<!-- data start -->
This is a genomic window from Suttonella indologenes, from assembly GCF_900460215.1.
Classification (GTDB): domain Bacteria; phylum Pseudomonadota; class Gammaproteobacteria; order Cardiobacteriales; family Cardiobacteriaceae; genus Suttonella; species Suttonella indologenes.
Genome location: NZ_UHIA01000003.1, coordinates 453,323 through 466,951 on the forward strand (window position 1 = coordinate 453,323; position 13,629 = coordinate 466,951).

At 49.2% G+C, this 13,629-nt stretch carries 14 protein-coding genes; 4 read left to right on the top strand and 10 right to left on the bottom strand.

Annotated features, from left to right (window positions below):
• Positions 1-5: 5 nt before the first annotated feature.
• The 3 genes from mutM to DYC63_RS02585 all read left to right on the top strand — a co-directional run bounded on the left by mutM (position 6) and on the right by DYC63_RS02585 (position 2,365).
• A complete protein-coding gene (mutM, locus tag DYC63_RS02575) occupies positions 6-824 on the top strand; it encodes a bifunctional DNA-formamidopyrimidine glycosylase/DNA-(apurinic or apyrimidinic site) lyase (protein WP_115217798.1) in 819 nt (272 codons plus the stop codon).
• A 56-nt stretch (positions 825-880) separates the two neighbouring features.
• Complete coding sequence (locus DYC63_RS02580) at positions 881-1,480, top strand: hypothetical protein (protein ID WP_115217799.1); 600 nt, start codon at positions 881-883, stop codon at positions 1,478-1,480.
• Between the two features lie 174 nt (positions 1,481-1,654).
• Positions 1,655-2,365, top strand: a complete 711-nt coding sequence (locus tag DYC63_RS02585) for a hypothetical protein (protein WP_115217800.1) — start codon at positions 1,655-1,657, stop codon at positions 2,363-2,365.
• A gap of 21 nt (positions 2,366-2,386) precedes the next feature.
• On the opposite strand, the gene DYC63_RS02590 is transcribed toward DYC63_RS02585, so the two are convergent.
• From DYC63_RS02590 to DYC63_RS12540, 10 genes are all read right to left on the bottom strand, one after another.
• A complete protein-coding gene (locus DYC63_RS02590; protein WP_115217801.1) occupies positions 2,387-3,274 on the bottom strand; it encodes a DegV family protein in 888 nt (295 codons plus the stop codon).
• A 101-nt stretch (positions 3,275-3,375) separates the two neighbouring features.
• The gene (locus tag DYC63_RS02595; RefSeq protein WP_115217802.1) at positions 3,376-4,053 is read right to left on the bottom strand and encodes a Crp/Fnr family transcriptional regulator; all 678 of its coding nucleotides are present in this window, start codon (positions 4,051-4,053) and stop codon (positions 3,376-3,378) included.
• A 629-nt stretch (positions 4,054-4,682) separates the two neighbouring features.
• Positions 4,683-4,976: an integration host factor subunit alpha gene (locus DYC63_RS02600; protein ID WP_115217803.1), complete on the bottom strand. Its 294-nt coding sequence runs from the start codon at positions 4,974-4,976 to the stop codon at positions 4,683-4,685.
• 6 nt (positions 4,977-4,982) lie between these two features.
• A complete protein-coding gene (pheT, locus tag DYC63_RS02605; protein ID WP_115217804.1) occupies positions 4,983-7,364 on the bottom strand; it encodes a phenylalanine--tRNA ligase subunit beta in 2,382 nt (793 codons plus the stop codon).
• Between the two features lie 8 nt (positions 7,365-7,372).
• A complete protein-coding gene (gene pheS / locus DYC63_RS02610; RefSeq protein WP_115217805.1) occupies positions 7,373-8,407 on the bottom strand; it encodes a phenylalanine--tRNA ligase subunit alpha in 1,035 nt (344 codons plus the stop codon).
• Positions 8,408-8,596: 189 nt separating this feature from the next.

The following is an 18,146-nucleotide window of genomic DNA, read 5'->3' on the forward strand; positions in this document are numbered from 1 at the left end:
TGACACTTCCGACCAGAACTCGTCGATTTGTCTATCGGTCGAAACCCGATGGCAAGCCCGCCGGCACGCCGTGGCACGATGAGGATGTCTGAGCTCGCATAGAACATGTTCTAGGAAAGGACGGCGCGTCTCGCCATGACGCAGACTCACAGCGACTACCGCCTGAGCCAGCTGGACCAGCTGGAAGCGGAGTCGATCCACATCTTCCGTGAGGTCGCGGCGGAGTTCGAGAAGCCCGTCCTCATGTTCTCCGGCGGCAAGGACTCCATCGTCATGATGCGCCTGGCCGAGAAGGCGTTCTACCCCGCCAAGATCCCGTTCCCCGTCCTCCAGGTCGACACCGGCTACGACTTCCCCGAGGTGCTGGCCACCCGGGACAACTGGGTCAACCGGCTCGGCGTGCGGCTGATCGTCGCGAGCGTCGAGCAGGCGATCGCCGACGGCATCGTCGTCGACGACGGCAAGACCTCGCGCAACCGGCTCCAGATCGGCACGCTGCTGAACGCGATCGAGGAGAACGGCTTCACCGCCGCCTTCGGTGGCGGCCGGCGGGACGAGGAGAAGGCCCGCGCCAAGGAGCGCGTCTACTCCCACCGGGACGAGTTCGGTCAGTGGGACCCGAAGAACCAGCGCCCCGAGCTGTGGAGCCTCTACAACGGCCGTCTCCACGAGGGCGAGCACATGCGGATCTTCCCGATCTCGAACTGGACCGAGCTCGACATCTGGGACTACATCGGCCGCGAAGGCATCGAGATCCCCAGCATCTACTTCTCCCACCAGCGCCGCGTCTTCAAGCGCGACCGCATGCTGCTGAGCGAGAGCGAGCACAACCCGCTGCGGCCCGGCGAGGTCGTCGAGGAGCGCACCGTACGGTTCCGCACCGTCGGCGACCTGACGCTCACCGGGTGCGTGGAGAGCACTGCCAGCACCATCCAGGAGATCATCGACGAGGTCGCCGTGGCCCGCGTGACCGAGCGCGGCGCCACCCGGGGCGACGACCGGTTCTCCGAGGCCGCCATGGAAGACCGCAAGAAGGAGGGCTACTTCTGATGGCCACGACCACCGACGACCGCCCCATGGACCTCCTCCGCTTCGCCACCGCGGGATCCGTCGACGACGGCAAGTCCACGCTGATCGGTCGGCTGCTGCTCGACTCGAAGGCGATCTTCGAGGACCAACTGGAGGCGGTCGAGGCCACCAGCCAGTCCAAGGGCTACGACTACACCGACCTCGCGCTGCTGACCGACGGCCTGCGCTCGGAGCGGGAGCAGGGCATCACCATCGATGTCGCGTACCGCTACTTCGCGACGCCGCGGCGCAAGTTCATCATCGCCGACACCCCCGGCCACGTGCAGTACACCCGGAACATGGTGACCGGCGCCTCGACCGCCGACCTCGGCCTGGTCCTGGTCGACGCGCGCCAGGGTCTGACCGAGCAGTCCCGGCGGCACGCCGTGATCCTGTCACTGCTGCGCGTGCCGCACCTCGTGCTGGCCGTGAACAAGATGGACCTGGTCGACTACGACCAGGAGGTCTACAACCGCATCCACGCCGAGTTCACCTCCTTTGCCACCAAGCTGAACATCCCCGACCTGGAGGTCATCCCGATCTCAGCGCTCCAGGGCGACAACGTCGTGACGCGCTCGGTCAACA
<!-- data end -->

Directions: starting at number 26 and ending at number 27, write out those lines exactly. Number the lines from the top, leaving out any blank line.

The following is an 18,146-nucleotide window of genomic DNA, read 5'->3' on the forward strand; positions in this document are numbered from 1 at the left end:
TGACACTTCCGACCAGAACTCGTCGATTTGTCTATCGGTCGAAACCCGATGGCAAGCCCGCCGGCACGCCGTGGCACGATGAGGATGTCTGAGCTCGCATAGAACATGTTCTAGGAAAGGACGGCGCGTCTCGCCATGACGCAGACTCACAGCGACTACCGCCTGAGCCAGCTGGACCAGCTGGAAGCGGAGTCGATCCACATCTTCCGTGAGGTCGCGGCGGAGTTCGAGAAGCCCGTCCTCATGTTCTCCGGCGGCAAGGACTCCATCGTCATGATGCGCCTGGCCGAGAAGGCGTTCTACCCCGCCAAGATCCCGTTCCCCGTCCTCCAGGTCGACACCGGCTACGACTTCCCCGAGGTGCTGGCCACCCGGGACAACTGGGTCAACCGGCTCGGCGTGCGGCTGATCGTCGCGAGCGTCGAGCAGGCGATCGCCGACGGCATCGTCGTCGACGACGGCAAGACCTCGCGCAACCGGCTCCAGATCGGCACGCTGCTGAACGCGATCGAGGAGAACGGCTTCACCGCCGCCTTCGGTGGCGGCCGGCGGGACGAGGAGAAGGCCCGCGCCAAGGAGCGCGTCTACTCCCACCGGGACGAGTTCGGTCAGTGGGACCCGAAGAACCAGCGCCCCGAGCTGTGGAGCCTCTACAACGGCCGTCTCCACGAGGGCGAGCACATGCGGATCTTCCCGATCTCGAACTGGACCGAGCTCGACATCTGGGACTACATCGGCCGCGAAGGCATCGAGATCCCCAGCATCTACTTCTCCCACCAGCGCCGCGTCTTCAAGCGCGACCGCATGCTGCTGAGCGAGAGCGAGCACAACCCGCTGCGGCCCGGCGAGGTCGTCGAGGAGCGCACCGTACGGTTCCGCACCGTCGGCGACCTGACGCTCACCGGGTGCGTGGAGAGCACTGCCAGCACCATCCAGGAGATCATCGACGAGGTCGCCGTGGCCCGCGTGACCGAGCGCGGCGCCACCCGGGGCGACGACCGGTTCTCCGAGGCCGCCATGGAAGACCGCAAGAAGGAGGGCTACTTCTGATGGCCACGACCACCGACGACCGCCCCATGGACCTCCTCCGCTTCGCCACCGCGGGATCCGTCGACGACGGCAAGTCCACGCTGATCGGTCGGCTGCTGCTCGACTCGAAGGCGATCTTCGAGGACCAACTGGAGGCGGTCGAGGCCACCAGCCAGTCCAAGGGCTACGACTACACCGACCTCGCGCTGCTGACCGACGGCCTGCGCTCGGAGCGGGAGCAGGGCATCACCATCGATGTCGCGTACCGCTACTTCGCGACGCCGCGGCGCAAGTTCATCATCGCCGACACCCCCGGCCACGTGCAGTACACCCGGAACATGGTGACCGGCGCCTCGACCGCCGACCTCGGCCTGGTCCTGGTCGACGCGCGCCAGGGTCTGACCGAGCAGTCCCGGCGGCACGCCGTGATCCTGTCACTGCTGCGCGTGCCGCACCTCGTGCTGGCCGTGAACAAGATGGACCTGGTCGACTACGACCAGGAGGTCTACAACCGCATCCACGCCGAGTTCACCTCCTTTGCCACCAAGCTGAACATCCCCGACCTGGAGGTCATCCCGATCTCAGCGCTCCAGGGCGACAACGTCGTGACGCGCTCGGTCAACA